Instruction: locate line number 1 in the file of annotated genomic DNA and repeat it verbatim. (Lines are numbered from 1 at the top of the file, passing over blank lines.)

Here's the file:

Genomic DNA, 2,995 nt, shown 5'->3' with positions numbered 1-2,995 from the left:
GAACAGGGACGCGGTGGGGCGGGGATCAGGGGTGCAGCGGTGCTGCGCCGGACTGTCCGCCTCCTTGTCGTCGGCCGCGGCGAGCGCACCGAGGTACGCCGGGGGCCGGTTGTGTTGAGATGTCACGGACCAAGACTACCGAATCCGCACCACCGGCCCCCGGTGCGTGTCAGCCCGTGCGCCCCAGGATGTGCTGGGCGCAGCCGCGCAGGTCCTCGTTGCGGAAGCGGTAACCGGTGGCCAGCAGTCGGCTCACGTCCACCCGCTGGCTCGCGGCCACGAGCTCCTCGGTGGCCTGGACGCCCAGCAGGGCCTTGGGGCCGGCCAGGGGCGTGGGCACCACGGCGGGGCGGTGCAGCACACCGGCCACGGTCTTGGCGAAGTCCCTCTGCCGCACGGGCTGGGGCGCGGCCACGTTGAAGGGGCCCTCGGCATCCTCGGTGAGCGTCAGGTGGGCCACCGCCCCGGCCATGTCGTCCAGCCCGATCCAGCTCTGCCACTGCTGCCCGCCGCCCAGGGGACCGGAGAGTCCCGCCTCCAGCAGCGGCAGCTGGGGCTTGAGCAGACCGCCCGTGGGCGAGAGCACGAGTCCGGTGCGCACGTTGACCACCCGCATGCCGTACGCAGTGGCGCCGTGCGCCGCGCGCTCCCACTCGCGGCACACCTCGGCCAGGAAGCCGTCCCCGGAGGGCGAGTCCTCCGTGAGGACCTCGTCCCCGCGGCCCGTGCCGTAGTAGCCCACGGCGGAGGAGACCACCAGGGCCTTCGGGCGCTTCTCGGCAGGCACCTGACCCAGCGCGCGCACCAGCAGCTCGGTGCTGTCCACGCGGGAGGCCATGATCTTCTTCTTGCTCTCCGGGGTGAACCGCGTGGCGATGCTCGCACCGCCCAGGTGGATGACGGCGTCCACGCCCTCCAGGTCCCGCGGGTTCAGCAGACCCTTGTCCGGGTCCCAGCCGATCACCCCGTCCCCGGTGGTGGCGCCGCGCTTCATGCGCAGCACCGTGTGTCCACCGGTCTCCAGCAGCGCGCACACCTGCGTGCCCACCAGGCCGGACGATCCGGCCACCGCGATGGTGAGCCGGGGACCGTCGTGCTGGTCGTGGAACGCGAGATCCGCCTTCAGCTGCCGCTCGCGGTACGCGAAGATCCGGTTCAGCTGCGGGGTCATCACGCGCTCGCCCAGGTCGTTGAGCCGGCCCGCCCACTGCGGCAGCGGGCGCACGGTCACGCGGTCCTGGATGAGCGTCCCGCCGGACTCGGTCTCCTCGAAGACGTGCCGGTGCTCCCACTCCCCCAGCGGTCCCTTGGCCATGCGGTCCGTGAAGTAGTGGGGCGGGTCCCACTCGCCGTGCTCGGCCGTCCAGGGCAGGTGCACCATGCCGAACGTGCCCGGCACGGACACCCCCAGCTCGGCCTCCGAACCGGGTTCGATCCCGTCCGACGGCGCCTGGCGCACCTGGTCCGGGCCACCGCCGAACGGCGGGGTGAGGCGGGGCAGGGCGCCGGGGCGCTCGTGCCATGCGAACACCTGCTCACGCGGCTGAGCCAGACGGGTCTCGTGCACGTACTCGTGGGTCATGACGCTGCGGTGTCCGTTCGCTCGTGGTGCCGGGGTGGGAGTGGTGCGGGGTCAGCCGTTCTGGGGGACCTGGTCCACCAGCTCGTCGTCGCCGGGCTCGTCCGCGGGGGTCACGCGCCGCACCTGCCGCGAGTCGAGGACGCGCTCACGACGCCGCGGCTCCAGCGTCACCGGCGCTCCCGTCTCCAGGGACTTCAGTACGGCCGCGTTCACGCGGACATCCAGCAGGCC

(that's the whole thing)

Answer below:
Genomic DNA, 2,995 nt, shown 5'->3' with positions numbered 1-2,995 from the left: